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How to find reliable offshore (India) programming shop? (this is not aspam)

This message isn't spam or an advertisement or trolling.

I'm considering farming some of my application development to offshore shops
(I'm in the US). I have absolutely *no* experience w/ this, and therefore I'm
looking for comments, suggestions, etc. on how to go about this w/o getting
screwed.

My current application development is primarily database-driven apps in C++/C#,
so I'm looking for programmers w/ up-to-date skills.

Anyone have any comments/suggestions?

Thanks
--
Bret Pehrson
mailto:br**@inf owest.com
NOSPAM - Include this key in all e-mail correspondence <<38952rglkwdsl >>
Nov 15 '05
90 5330
Well, we were just joking about this yesterday and wrote this stored proc...
I'll bet someone here finds this entertaining:

CREATE PROC REPLACE_CODER

@USERName varchar(50)

AS

DECLARE @ForeignDevelop er int

SELECT TOP 1 @ForeignDevelop er=ForeignDevel opers.ID FROM ForeignDevelope rs

WHERE English IS NULL

ORDER BY LEN(ForeignDeve lopers.LName) DESC,
fPronouncabilit y(ForeignDevelo pers.Fname) ASC,

UPDATE Employees SET Employee=@Forei gnDeveloper, Salary=Salary/4 WHERE
Employee=@usern ame

GO

I personally refuse to put up with 2nd rate support on any products because
of outsourcing. If I can't understand the person on the phone when I call
for support, the product goes back to the store - simple. Since YOU'RE
going to be the one on the phone with them, I sure hope you get what you
deserve. You think you have communication problems with US contractors now?
....laugh...

"Bret Pehrson" <br**@infowest. com> wrote in message
news:40******** *******@infowes t.com...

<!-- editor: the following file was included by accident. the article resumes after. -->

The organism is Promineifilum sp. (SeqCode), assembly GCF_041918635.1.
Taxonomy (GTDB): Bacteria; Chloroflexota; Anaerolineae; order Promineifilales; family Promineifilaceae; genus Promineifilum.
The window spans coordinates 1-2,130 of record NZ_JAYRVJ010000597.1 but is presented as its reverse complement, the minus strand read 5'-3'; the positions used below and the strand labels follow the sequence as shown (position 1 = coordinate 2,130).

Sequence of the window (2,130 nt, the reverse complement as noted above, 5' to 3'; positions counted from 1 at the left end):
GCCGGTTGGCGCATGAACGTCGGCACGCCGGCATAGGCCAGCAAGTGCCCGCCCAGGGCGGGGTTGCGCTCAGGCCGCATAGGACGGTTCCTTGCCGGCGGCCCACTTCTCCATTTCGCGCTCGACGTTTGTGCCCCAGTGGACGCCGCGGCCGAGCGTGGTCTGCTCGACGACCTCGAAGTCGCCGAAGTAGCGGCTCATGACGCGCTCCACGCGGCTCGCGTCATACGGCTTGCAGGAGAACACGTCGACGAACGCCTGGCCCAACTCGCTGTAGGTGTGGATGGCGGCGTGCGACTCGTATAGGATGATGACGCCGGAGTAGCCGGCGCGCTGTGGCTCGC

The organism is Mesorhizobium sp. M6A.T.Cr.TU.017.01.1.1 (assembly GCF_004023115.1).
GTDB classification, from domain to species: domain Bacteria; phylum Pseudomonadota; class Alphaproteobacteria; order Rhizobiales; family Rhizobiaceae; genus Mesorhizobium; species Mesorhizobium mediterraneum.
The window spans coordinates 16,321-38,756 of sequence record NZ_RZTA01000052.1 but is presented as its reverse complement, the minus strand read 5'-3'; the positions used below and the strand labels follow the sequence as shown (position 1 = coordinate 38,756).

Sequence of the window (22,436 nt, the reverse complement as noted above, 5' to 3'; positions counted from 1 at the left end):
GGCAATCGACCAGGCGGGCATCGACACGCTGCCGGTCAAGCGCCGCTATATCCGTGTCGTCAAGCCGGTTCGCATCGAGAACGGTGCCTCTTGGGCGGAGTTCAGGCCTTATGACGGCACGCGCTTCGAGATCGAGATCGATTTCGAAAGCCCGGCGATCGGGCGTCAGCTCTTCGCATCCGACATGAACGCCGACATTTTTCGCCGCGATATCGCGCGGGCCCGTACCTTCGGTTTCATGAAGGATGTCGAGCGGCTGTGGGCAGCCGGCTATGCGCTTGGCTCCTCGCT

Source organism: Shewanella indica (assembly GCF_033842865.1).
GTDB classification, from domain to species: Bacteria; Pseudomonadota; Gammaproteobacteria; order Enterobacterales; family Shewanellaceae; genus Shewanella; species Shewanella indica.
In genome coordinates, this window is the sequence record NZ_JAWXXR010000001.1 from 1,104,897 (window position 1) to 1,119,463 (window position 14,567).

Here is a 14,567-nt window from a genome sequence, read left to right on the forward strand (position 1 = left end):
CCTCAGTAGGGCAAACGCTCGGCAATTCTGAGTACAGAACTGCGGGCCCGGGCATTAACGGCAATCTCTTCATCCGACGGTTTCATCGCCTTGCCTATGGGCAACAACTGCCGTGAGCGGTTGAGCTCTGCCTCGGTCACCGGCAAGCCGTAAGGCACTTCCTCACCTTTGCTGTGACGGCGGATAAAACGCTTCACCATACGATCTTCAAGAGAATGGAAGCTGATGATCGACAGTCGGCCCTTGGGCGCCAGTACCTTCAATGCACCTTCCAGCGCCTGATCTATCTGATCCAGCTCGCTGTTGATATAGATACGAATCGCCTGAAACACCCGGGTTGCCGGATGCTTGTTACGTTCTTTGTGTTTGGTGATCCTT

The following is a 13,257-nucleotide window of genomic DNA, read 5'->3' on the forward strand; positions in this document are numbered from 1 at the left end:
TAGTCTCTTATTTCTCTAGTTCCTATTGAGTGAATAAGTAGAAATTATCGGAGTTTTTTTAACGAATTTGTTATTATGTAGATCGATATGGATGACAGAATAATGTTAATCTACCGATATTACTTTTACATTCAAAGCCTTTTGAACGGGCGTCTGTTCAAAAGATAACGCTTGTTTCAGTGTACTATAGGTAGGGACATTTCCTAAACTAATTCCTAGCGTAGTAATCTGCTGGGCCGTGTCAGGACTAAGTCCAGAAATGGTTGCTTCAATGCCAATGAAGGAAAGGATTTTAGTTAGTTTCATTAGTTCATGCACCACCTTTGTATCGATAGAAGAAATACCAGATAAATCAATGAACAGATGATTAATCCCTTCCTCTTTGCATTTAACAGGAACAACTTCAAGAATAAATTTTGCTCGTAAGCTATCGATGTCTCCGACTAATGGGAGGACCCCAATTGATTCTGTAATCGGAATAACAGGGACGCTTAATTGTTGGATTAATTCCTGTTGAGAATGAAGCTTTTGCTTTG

Honestly, this thread has been very enlightening for me.

Out of the flurry of responses, only a handful actually *addressed* my original question. The rest of the responses had little or nothing to do w/ my query.
And this is *exactly* what I have found w/ contract programmers. They don't read. I spend an inordinate amount of time defining the requirements, spec, and associated details, meetings, phone calls, e-mails, etc. only to have the programmer NOT READ what is spec'd.

Maybe this is the key to weeding out the detritus: ask a controversial question and see how they answer.

If anyone has additional comments, suggestions, or experiences w/ offshore
programming shops, I'd be interested to hear it. Again, thanks to all those who responded on topic.

Bret Pehrson wrote:

This message isn't spam or an advertisement or trolling.

I'm considering farming some of my application development to offshore shops (I'm in the US). I have absolutely *no* experience w/ this, and therefore I'm looking for comments, suggestions, etc. on how to go about this w/o getting screwed.

My current application development is primarily database-driven apps in C++/C#, so I'm looking for programmers w/ up-to-date skills.

Anyone have any comments/suggestions?

Thanks

--
Bret Pehrson
mailto:br**@inf owest.com
NOSPAM - Include this key in all e-mail correspondence <<38952rglkwdsl >>


--
Bret Pehrson
mailto:br**@inf owest.com
NOSPAM - Include this key in all e-mail correspondence <<38952rglkwdsl >>

Nov 15 '05 #61
Well, you have to expect when asking an off-topic question, that you'll get
off-topic responses :)

"Bret Pehrson" <br**@infowest. com> wrote in message
news:40******** *******@infowes t.com...
FINALLY a valid reply to my post!

William Ryan eMVP wrote:

You've got to be careful with any outsourcing but there are some really top notch people in India and if you do your homework, you can get some superb work done very reasonably. You can also get ripped off, but regrettably
that's not something limited to foreign markets.